Vani Bettegowda, MHS1, Rebecca Russell, MSPH1, Todd Dias, MS1, Michael Davidoff, MPH1, Karla Damus, PhD1, Howard Andrews, PhD2, and Joann Petrini, PhD1. (1) Perinatal Data Center, March of Dimes, 1275 Mamaroneck Avenue, White Plains, NY 10605, 914.997.4231, firstname.lastname@example.org, (2) Mailman School of Public Health, Columbia University, 722 West 168th Street, 6th Floor, New York, NY 10032
Over the past two decades, low birthweight (LBW, <2500 grams) in the U.S. has increased more than 16% (from 6.8% in 1981 to 7.9% in 2003). Rates of multiple births and c-sections, known contributors to the rise in LBW, have also increased in recent years, due in part to advances in infertility management and changes in obstetric practice. This study's purpose was to quantify the impact that these factors have had on the increase in LBW. Logistic regression was used to analyze 1996 and 2002 U.S. natality data from the National Center for Health Statistics. All analyses were stratified by race/ethnicity (non-Hispanic (NH) white, NH black) and maternal age (<20, 20-29, 30-39 and 40+). The unadjusted odds ratio (OR) for LBW in 2002 vs. 1996 was 1.06 (99% CI, 1.06-1.07). After adjusting for both multiple births and c-sections, the increase in LBW was smaller and not significant (OR=0.99; 99% CI, 0.98-1.00), indicating that the increase in multiple births and c-sections accounts for most of the rise in LBW. When analyzed by maternal race/ethnicity, the unadjusted OR for NH white infants indicated a 10% increase in LBW between 1996-2002 (OR=1.10, 99% CI 1.08-1.11), and a 3% increase among NH black infants (OR=1.03, 99% CI 1.01-1.04). Adjusting for multiple births and c-sections had the largest impact among NH white infants (OR=0.99, 99% CI 0.98-1.00). Additional analyses, including the effect of maternal age will be presented. Implications for programs, policies and clinical practice issues targeting the reduction of LBW will also be discussed.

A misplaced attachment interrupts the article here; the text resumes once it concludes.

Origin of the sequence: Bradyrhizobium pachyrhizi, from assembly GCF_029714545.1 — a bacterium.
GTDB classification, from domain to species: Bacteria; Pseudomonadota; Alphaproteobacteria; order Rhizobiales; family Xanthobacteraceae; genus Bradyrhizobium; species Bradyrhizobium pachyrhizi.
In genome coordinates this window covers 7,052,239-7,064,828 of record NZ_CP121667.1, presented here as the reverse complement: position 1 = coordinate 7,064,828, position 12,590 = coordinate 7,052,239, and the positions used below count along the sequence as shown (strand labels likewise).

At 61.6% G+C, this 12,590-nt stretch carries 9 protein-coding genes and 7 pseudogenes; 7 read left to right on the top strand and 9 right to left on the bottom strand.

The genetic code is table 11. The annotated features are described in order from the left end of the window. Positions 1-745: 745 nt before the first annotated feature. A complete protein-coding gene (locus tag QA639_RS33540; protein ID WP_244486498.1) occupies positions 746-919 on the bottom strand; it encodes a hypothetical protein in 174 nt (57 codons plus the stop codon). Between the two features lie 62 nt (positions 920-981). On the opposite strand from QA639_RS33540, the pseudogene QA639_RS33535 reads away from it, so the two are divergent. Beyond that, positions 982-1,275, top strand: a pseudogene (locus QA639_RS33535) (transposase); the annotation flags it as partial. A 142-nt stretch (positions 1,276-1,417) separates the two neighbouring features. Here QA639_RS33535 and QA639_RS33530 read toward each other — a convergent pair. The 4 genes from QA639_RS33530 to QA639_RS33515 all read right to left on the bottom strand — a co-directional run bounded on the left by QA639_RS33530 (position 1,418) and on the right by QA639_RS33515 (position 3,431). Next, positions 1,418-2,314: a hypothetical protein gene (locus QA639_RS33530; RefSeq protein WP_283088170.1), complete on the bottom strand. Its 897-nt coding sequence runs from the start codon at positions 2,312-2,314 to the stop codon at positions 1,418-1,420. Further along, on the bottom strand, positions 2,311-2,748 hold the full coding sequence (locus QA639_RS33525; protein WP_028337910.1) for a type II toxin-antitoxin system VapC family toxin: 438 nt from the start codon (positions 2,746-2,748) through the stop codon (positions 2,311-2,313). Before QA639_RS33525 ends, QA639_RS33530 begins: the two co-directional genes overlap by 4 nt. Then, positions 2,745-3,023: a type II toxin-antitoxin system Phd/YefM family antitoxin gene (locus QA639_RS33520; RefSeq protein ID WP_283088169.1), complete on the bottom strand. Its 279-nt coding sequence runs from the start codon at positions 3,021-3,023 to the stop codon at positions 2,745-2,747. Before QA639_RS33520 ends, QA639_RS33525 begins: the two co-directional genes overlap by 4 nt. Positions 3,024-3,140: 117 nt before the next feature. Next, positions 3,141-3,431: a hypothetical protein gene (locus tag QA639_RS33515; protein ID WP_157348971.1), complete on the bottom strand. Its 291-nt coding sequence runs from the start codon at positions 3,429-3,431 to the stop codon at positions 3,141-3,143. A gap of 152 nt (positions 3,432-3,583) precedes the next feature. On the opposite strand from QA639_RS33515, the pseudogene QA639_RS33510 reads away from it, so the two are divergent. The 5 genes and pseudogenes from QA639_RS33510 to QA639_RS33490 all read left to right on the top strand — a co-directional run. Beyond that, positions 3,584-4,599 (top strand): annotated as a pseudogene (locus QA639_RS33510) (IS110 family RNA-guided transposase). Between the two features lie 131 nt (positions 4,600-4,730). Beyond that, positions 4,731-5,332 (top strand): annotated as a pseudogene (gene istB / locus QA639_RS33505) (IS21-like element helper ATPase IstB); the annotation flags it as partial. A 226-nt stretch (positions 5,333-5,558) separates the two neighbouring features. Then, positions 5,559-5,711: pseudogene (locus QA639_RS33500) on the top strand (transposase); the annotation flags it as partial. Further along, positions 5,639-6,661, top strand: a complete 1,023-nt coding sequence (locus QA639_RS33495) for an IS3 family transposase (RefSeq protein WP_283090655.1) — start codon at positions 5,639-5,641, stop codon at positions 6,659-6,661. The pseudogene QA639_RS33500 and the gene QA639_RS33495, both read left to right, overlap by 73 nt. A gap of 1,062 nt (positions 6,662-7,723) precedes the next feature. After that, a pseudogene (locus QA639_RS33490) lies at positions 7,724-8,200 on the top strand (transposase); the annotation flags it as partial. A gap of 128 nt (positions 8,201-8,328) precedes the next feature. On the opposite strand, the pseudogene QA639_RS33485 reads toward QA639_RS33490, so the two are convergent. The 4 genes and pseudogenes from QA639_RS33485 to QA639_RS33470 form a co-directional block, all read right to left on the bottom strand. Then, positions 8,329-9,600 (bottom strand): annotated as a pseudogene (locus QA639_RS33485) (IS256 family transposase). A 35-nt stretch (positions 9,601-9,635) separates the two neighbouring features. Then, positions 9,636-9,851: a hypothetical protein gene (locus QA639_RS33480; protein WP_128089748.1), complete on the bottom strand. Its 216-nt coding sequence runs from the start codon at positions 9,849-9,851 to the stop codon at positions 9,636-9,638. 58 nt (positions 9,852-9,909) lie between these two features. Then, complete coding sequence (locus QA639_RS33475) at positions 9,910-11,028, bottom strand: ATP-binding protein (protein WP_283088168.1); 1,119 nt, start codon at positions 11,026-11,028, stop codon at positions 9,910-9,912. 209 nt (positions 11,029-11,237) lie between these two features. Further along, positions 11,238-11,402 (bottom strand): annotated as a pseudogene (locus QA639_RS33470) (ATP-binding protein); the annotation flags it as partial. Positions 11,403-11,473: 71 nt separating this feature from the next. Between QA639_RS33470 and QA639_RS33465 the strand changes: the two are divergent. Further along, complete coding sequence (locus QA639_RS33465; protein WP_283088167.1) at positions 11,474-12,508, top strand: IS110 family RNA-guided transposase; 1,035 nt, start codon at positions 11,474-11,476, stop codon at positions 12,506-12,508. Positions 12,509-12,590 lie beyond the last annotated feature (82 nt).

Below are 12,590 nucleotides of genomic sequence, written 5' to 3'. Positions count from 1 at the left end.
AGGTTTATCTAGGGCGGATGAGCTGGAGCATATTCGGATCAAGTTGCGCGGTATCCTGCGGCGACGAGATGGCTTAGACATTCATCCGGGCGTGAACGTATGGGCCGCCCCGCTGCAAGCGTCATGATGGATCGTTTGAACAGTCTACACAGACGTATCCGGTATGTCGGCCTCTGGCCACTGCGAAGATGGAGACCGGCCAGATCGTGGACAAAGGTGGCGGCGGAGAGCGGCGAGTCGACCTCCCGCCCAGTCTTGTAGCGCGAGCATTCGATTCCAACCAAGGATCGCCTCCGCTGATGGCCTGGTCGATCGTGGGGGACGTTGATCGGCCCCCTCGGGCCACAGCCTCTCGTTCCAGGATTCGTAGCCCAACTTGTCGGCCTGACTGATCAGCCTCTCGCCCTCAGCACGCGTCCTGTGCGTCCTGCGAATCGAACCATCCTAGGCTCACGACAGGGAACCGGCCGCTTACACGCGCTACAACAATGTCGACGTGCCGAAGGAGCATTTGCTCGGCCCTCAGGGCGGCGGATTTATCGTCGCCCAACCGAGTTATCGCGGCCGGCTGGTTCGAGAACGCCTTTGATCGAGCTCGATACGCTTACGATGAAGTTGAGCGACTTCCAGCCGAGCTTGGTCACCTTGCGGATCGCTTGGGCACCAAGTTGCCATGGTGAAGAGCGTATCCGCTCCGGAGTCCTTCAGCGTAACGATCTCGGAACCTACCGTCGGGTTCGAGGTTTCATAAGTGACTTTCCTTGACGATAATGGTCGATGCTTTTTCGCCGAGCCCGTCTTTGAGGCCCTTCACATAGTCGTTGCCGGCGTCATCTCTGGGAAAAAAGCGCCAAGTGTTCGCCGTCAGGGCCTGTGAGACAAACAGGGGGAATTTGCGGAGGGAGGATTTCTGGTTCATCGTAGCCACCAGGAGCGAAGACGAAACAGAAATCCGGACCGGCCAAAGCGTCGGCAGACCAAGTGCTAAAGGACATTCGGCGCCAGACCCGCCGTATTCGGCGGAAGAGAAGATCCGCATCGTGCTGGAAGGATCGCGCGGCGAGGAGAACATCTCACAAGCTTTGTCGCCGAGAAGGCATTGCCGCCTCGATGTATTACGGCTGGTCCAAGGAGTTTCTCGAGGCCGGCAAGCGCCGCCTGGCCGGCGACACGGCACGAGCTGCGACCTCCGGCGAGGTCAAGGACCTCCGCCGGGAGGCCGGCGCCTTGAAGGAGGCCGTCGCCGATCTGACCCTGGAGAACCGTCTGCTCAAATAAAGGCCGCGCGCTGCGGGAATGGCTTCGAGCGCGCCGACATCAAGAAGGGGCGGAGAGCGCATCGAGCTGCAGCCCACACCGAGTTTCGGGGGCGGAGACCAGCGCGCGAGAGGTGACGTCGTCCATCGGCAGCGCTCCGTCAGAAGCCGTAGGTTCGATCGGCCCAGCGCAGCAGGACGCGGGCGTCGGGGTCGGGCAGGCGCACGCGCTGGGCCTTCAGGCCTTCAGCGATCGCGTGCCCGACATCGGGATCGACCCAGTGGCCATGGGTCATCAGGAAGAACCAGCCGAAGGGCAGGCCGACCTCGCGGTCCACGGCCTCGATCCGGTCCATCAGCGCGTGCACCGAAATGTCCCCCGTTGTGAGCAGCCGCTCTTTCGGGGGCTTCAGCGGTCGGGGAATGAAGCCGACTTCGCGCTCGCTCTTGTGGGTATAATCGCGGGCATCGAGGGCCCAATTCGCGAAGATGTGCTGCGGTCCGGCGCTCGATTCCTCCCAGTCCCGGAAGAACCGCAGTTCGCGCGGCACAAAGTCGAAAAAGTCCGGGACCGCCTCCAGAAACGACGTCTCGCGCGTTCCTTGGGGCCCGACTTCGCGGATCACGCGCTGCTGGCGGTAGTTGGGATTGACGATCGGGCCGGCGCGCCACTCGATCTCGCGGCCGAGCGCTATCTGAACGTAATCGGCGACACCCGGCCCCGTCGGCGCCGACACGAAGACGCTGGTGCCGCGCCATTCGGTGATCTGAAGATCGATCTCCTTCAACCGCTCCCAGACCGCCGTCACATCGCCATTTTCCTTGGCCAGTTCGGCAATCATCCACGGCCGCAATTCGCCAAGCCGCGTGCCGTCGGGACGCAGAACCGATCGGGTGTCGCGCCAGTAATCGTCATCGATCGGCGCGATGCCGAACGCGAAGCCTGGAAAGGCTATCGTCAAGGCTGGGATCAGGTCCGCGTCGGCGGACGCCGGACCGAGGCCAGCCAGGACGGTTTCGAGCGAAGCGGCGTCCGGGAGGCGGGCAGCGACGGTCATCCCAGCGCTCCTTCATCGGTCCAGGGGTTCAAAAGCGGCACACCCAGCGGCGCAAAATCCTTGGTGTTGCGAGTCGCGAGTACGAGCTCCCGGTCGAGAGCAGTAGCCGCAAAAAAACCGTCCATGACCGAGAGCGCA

Presenting author's disclosure statement:
The 134th Annual Meeting & Exposition (November 4-8, 2006) of APHA